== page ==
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The Pitfalls of Nuclear Power

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President Trump signed a budget bill for 2019 that includes $1.3 billion for nuclear energy research and development. That money will fund a whole raft of bad ideas, many right here in Idaho.

$100 million will go toward 12 small modular reactors (SMRs). A chunk of that will go to the Utah Associated Municipal Power Systems (UAMPS) to pay for the engineering, design, and licensing of 12 nuclear power reactors at the Idaho National Laboratory (INL). The Nuclear Regulatory Commission could approve the project in 2023 and the first reactor is supposed to go online in 2026. SMRs have all the flaws of typical nuclear power reactors and even make some of them worse! We can and should stop this project.

Nuclear power reactors won’t stop GLOBAL WARMING.  Claims that nuclear power can play a key role in addressing climate change and that SMRs could be particularly effective do not hold up. Nuclear power simply costs too much and takes too long to make a difference. A recent study published by the National Academy of Sciences concluded that the “dramatic cost reduction that SMR proponents describe is unlikely to materialize with this first generation of light water SMRs, even at ‘nth-of-a-kind’ deployment.” That means they can’t help provide a “new carbon-free wedge on the critical time scale for the next several decades.”

Speaking of MONEY,  UAMPS’s current projection for the cost of its nuclear power plant is $4.2 billion. Starting with its first research grants, the project has gotten hundreds of millions of taxpayer dollars. UAMPS management is expecting us to continue to cover about half the cost. Future taxpayer subsidies will include federal nuclear production tax credits and state and local sales and property tax breaks.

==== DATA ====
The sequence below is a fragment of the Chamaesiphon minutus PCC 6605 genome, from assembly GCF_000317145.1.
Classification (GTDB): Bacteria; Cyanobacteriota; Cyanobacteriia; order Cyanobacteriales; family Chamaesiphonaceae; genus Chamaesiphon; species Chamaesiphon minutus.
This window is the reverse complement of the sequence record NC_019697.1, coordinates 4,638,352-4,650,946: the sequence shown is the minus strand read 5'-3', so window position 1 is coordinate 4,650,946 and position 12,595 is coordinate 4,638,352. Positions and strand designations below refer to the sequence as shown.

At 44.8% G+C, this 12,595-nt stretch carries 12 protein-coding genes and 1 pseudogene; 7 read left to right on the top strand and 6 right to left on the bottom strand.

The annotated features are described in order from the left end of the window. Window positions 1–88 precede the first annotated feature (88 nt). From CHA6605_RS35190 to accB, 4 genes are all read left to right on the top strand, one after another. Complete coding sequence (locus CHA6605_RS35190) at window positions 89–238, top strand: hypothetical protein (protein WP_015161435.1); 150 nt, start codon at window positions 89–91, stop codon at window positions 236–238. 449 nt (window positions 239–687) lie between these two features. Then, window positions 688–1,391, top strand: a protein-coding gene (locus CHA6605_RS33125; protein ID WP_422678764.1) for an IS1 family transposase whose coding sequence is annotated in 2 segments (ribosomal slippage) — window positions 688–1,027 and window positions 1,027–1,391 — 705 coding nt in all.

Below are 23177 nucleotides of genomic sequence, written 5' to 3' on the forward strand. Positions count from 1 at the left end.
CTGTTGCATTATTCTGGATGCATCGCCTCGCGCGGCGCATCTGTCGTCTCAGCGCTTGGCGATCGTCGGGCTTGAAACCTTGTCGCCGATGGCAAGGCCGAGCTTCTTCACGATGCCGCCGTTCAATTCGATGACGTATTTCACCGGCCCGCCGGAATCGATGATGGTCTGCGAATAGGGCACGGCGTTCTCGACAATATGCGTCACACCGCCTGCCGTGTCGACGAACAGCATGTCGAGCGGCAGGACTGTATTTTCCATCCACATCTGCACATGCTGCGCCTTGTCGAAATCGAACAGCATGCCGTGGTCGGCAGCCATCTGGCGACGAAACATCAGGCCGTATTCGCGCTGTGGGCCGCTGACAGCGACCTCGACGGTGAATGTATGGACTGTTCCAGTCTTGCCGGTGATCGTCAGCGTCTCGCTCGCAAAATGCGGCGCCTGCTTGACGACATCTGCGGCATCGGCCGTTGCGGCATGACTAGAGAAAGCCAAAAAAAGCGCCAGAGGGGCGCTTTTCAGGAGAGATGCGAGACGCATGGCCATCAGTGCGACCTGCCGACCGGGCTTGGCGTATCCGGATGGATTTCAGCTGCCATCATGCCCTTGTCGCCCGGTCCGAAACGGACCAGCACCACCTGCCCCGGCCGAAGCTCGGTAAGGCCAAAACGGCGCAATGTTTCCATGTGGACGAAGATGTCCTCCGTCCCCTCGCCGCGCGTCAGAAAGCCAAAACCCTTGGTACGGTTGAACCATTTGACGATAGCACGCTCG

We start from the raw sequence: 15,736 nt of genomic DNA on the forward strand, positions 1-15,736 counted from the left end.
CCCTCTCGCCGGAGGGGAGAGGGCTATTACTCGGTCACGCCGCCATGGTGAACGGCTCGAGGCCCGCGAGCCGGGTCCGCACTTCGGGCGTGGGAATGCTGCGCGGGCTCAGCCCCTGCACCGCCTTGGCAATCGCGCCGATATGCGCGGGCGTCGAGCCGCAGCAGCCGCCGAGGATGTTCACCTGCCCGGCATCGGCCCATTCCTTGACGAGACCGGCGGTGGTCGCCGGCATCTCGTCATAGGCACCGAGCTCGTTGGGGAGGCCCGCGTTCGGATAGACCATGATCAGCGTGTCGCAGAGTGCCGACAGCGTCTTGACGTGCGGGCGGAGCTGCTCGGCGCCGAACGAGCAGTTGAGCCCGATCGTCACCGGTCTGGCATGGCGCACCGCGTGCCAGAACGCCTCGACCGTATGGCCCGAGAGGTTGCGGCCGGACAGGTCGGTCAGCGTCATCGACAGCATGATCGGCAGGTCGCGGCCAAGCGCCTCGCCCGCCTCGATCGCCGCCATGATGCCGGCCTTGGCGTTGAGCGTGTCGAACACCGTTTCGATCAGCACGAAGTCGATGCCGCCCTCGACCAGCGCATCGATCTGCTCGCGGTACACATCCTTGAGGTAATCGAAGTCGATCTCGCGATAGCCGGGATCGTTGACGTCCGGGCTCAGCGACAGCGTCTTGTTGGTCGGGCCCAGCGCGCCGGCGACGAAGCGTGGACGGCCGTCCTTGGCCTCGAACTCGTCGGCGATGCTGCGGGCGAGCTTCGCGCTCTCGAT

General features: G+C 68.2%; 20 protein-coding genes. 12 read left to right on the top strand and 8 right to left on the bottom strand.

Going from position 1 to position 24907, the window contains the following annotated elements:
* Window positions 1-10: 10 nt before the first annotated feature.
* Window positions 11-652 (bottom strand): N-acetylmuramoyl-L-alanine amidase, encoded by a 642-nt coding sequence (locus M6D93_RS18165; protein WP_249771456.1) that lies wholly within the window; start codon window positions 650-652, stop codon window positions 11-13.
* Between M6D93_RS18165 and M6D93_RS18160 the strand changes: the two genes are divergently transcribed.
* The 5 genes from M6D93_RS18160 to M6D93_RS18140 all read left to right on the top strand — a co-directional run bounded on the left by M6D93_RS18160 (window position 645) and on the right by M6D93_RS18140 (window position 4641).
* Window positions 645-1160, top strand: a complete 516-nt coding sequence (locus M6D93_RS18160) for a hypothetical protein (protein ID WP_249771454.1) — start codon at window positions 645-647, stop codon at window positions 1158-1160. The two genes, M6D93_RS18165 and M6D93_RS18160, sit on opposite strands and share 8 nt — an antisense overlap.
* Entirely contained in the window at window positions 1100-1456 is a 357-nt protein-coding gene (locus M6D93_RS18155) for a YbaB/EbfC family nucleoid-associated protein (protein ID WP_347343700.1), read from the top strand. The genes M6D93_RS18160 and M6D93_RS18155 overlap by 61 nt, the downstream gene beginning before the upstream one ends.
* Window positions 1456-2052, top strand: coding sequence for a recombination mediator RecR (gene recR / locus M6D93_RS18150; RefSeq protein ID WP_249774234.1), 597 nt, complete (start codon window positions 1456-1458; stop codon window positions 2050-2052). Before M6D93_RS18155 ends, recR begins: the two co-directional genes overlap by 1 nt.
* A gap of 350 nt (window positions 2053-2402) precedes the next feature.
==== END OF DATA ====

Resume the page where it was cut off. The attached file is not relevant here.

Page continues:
Is there a MARKET? Nearly all the project’s electricity would be sold outside of Idaho. The original assumption was that the buyers would be UAMPS member utilities in surrounding states. So far utilities have only subscribed to 180MWs of the reactors’ 720MWs – and those that signed up still have two more chances to pull out of the project. INL has committed to buying 120MW. That leaves 420MWs without a buyer.

Both of Idaho’s US Senators are sponsors of a bill that would leverage the Pentagon’s buying power to solve this market problem and allow the government to buy more nuclear energy. Here’s how: By law federal agencies can only sign 10-year power purchase agreements. That’s not long enough to cover nuclear power’s sky-high capital costs. If this bill becomes law, federal agencies, including the military (the government’s largest energy consumer), will agree to buy nuclear-generated electricity for 40 years – and pay way above market rates! This bipartisan brainchild is called the Nuclear Energy Leadership Act.  

With SMRs, there is more than just money at stake. Nuclear power is a WATER hog. Of all the ways to make electricity, nuclear uses the most. UAMPS’s 12 nuclear reactor power plant would consume 18,000 acre-feet of water per year from the Snake River Aquifer. Per kilowatt, that’s 25% more water than even full-sized nuclear reactors use. The Snake River Aquifer is already over-allocated and remains the sole source of drinking water for 300,000 people. How will SMRs affect water rights in Idaho?

And of course, nuclear power means more NUCLEAR WASTE!  UAMPS would use 40% more enriched uranium fuel than regular reactors to produce a kilowatt. That means it would produce more intensely radioactive spent fuel. The spent fuel would contain a higher percentage of plutonium, a key ingredient in nuclear bombs. There is no final repository for spent fuel so the waste would stay right here in Idaho.

Building nuclear power reactors in Idaho is a bad idea. Please join the Snake River Alliance to oppose commercial nuclear power reactors at INL.

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